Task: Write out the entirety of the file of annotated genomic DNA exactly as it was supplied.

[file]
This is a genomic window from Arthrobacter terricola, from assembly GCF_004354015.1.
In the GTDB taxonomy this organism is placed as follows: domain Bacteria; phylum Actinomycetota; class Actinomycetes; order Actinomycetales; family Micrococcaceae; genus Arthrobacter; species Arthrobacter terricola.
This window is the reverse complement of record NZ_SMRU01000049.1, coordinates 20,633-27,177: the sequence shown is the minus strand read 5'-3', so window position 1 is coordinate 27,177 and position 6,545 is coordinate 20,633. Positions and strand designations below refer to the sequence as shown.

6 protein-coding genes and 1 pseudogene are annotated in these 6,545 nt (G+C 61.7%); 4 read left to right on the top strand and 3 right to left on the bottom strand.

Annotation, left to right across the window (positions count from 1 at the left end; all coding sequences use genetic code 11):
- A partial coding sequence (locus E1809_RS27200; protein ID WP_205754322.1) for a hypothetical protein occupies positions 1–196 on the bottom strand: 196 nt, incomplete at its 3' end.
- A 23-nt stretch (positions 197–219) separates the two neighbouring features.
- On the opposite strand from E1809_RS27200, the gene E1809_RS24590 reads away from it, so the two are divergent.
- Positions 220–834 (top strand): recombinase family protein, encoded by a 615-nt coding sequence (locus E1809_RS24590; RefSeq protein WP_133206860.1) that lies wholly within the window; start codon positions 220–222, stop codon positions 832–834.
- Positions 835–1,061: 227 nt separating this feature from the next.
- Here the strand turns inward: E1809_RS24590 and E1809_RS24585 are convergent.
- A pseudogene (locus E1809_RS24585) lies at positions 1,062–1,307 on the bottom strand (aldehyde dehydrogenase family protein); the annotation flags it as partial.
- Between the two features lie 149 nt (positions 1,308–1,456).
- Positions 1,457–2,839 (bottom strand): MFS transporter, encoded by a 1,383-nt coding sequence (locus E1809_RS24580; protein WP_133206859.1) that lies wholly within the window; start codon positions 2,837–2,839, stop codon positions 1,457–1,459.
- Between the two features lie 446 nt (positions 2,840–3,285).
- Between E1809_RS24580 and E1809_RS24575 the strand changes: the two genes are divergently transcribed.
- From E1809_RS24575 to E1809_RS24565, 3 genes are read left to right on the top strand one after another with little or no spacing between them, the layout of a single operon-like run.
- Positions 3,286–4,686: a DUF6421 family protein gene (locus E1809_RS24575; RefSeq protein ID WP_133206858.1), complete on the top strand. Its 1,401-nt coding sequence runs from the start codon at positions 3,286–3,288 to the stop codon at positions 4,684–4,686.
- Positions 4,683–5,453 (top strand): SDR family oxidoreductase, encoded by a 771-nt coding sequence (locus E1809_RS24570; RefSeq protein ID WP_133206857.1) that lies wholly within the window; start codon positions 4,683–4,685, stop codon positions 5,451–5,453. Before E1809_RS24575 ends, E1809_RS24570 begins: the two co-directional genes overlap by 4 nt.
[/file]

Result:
This is a genomic window from Arthrobacter terricola, from assembly GCF_004354015.1.
In the GTDB taxonomy this organism is placed as follows: domain Bacteria; phylum Actinomycetota; class Actinomycetes; order Actinomycetales; family Micrococcaceae; genus Arthrobacter; species Arthrobacter terricola.
This window is the reverse complement of record NZ_SMRU01000049.1, coordinates 20,633-27,177: the sequence shown is the minus strand read 5'-3', so window position 1 is coordinate 27,177 and position 6,545 is coordinate 20,633. Positions and strand designations below refer to the sequence as shown.

6 protein-coding genes and 1 pseudogene are annotated in these 6,545 nt (G+C 61.7%); 4 read left to right on the top strand and 3 right to left on the bottom strand.

Annotation, left to right across the window (positions count from 1 at the left end; all coding sequences use genetic code 11):
- A partial coding sequence (locus E1809_RS27200; protein ID WP_205754322.1) for a hypothetical protein occupies positions 1–196 on the bottom strand: 196 nt, incomplete at its 3' end.
- A 23-nt stretch (positions 197–219) separates the two neighbouring features.
- On the opposite strand from E1809_RS27200, the gene E1809_RS24590 reads away from it, so the two are divergent.
- Positions 220–834 (top strand): recombinase family protein, encoded by a 615-nt coding sequence (locus E1809_RS24590; RefSeq protein WP_133206860.1) that lies wholly within the window; start codon positions 220–222, stop codon positions 832–834.
- Positions 835–1,061: 227 nt separating this feature from the next.
- Here the strand turns inward: E1809_RS24590 and E1809_RS24585 are convergent.
- A pseudogene (locus E1809_RS24585) lies at positions 1,062–1,307 on the bottom strand (aldehyde dehydrogenase family protein); the annotation flags it as partial.
- Between the two features lie 149 nt (positions 1,308–1,456).
- Positions 1,457–2,839 (bottom strand): MFS transporter, encoded by a 1,383-nt coding sequence (locus E1809_RS24580; protein WP_133206859.1) that lies wholly within the window; start codon positions 2,837–2,839, stop codon positions 1,457–1,459.
- Between the two features lie 446 nt (positions 2,840–3,285).
- Between E1809_RS24580 and E1809_RS24575 the strand changes: the two genes are divergently transcribed.
- From E1809_RS24575 to E1809_RS24565, 3 genes are read left to right on the top strand one after another with little or no spacing between them, the layout of a single operon-like run.
- Positions 3,286–4,686: a DUF6421 family protein gene (locus E1809_RS24575; RefSeq protein ID WP_133206858.1), complete on the top strand. Its 1,401-nt coding sequence runs from the start codon at positions 3,286–3,288 to the stop codon at positions 4,684–4,686.
- Positions 4,683–5,453 (top strand): SDR family oxidoreductase, encoded by a 771-nt coding sequence (locus E1809_RS24570; RefSeq protein ID WP_133206857.1) that lies wholly within the window; start codon positions 4,683–4,685, stop codon positions 5,451–5,453. Before E1809_RS24575 ends, E1809_RS24570 begins: the two co-directional genes overlap by 4 nt.